Valerian and the City of a Thousand Planets is a sci-fi/action movie from French filmmaker Luc Besson based on the also French comic Valérian and Laureline — which is honestly a better sounding title. Set in the 28th century, two romantically involved special operatives Valerian (Dane DeHaan) and Laureline (Cara Delevingne) arrive on the titular city of a thousand planets known as Alpha on a mission to identify a mysterious dark force and eliminate it. The only Luc Besson movie I’ve seen is Lucy, so I didn’t go into Valerian with high expectations, and I was right to do so because this movie is not of the highest quality.
Valerian has the spectacle nailed down. Even though the special effects could have been worse, they still aren’t amazing—the same case follows for the creature designs. Additionally, an independently funded French movie that cost over $200 million in American money would have benefit from a larger use of practical effects. Thierry Arbogast’s colorful cinematography complements these visuals and potentially makes them look better than they truly are. The action scenes are cool since they’re at least creative and fun to watch; they move at a steady pace and don’t overextend their visit which makes them worthwhile. I wasn’t surprised that the screening I attended was in 3D because it’s a major part of the marketing, but while some objects did pop out of the screen, this format once again feels unnecessary and gimmicky. Alexandre Desplat’s orchestral score is one of the movie’s more memorable elements (no pun intended) because it provides some much needed epicness (why did he drop out of scoring Rogue One?). Editing is another way in which the flaws become present since the transitions from one location to another can often appear as jarring.
The movie features a talented cast, but they aren’t all used effectively. Cara Delevingne gives the best performance and I’m honestly shocked, based on her past work. Her charming and charismatic portrayal isn’t my favorite of the year but it’s still better than Enchantress in Suicide Squad. Dane DeHaan plays his usual snarky asshole role from two movies that I’ve seen him in—Chronicle and The Amazing Spider-Man 2—except that this time he’s somewhat sympathetic which consequently makes him more likable. Both leads play well off each other but the movie desperately wants the audience to care more about them than they should. Several well-known actors including John Goodman, Clive Owen, Ethan Hawke, Rutger Hauer, and Elizabeth Debicki appear and all give good performances but aren’t given much to do and seem to only be there for the sake of having an A-list ensemble. Conversely, I was not looking forward to seeing Rihanna act having not seen her done so before, and as I feared, her character is the closest thing to being a slightly less annoying Jar Jar Binks.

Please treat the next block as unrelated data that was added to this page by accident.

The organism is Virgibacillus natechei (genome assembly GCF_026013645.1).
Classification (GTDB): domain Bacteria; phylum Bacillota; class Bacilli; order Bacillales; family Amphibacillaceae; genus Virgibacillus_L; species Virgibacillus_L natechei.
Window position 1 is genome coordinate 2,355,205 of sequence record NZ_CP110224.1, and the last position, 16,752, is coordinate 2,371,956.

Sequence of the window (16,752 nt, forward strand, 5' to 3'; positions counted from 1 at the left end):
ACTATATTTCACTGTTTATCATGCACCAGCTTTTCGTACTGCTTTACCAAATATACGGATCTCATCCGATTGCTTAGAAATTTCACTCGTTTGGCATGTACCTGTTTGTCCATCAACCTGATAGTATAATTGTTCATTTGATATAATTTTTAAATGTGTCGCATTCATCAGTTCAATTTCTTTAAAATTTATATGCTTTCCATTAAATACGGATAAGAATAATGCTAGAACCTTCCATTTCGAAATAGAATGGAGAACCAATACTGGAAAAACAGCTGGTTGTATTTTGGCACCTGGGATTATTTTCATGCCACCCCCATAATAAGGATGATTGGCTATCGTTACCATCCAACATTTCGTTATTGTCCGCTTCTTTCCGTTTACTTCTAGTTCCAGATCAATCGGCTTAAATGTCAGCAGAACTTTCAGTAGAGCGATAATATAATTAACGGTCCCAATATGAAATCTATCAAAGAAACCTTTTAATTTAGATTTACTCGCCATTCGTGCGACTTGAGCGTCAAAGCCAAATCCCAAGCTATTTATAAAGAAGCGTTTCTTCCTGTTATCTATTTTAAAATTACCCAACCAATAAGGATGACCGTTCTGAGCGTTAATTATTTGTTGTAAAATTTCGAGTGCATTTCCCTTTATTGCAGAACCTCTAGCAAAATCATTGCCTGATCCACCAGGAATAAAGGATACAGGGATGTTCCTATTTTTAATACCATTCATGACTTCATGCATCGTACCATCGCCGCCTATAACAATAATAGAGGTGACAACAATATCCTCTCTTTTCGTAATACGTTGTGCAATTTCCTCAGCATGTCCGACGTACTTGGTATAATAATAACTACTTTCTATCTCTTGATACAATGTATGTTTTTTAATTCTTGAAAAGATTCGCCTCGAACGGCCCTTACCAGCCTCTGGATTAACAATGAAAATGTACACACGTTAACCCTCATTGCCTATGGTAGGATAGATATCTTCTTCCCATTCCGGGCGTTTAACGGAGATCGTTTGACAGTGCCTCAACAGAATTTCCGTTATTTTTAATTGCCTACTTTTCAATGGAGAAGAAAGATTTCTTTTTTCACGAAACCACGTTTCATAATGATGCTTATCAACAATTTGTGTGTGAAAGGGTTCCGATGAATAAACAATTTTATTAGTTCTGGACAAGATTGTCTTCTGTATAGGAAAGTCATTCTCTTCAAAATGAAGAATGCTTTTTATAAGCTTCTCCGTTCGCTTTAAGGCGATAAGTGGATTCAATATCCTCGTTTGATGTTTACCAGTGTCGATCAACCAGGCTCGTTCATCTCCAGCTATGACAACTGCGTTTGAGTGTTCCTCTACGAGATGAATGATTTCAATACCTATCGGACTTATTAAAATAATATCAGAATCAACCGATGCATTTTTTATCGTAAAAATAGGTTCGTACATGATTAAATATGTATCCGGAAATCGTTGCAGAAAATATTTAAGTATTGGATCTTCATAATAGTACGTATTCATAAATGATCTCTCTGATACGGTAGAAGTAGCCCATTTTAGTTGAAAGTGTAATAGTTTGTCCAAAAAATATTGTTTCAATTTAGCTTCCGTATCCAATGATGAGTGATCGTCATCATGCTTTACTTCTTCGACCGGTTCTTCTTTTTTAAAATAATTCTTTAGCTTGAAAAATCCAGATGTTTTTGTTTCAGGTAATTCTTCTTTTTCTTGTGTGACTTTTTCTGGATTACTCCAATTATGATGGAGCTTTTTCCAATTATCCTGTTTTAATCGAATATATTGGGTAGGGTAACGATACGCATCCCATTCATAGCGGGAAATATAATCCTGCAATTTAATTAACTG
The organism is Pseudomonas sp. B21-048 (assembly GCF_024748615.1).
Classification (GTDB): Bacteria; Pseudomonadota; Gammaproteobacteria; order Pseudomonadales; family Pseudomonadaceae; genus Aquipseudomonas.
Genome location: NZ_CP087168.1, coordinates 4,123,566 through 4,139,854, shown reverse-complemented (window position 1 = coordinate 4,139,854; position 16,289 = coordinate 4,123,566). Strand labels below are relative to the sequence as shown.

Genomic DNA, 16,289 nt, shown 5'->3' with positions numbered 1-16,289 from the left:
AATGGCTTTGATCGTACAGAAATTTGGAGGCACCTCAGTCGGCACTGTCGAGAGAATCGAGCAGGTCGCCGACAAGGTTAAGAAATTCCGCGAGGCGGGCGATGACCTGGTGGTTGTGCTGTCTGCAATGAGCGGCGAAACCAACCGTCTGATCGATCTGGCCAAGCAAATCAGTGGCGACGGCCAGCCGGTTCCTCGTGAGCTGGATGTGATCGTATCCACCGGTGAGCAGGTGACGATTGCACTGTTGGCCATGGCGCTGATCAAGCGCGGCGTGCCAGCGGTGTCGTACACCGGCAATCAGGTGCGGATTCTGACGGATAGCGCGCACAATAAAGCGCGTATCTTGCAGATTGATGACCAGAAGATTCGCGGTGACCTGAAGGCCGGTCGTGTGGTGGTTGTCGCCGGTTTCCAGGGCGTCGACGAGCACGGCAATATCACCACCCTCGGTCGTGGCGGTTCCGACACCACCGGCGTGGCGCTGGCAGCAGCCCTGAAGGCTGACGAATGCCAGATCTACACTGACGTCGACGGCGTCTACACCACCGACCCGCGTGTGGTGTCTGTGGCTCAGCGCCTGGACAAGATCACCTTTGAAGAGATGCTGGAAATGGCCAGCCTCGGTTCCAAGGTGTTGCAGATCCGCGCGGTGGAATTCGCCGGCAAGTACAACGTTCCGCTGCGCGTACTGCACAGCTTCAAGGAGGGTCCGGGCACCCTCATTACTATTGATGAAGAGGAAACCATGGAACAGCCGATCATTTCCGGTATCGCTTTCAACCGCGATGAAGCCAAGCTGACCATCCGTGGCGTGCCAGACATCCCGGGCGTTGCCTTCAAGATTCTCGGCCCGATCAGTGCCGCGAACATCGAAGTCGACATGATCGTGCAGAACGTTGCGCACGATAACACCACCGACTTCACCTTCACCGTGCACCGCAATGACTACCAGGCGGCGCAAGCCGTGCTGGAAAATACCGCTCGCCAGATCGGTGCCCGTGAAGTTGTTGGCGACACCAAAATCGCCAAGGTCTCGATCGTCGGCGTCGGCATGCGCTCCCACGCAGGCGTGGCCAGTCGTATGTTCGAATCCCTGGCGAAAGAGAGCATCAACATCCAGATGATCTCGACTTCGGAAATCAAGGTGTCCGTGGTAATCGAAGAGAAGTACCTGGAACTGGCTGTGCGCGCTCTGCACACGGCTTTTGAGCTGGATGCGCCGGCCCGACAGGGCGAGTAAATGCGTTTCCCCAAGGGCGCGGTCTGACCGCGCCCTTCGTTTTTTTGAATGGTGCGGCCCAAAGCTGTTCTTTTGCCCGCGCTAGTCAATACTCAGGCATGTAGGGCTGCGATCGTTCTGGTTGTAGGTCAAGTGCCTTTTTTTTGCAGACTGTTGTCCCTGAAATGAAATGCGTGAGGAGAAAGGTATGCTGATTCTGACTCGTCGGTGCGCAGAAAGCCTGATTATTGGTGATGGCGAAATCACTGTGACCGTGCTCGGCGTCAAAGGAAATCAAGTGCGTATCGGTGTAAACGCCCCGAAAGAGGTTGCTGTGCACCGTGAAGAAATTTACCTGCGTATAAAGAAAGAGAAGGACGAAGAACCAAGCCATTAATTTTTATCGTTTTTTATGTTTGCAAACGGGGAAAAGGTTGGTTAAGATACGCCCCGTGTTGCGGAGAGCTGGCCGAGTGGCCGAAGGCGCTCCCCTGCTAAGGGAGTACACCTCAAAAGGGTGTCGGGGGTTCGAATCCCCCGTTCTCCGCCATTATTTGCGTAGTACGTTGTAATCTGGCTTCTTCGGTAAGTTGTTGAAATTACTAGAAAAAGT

One word I would use to describe this movie is “ambitious”, but not in a satisfying way. That’s not to say it doesn’t feature interesting ideas, but they aren’t well utilized and feel derivative of much better science-fiction films such as The Matrix, Blade Runner, and Minority Report, among others. The comic supposedly influenced the original Star Wars film; unfortunately, the movie gives more prequel vibes than it needed to because of the similarities between certain scenes from this movie and that trilogy. Valerian is also incredibly predictable; I could see certain plot points unfold from a mile away. Unresolved subplots constantly meander the main story, interrupting the pacing of an already 137-minute movie that becomes harder to ponder as it progresses. Overly cheesy dialogue also bogs Valerian down. One example is when Laureline puts a pearl in a creature’s mouth causing more pearls to come out of it and she responds, “I could use you for shopping”—as if Besson was trying to sound clever. Some people may enjoy this sort of movie but a better screenwriter could have made it more accessible to a wider audience.
Verdict: 2 out of 5
Valerian and the City of a Thousand Planets didn’t make me want to read the source material as much as it made me want to look at Luc Besson’s better movies. While this one features stunning visuals and decent lead performances, its forgettable screenplay and wasted supporting actors will keep me from a second viewing. Does anyone honestly think this movie will make its $200 million budget back when it’s opening against Dunkirk?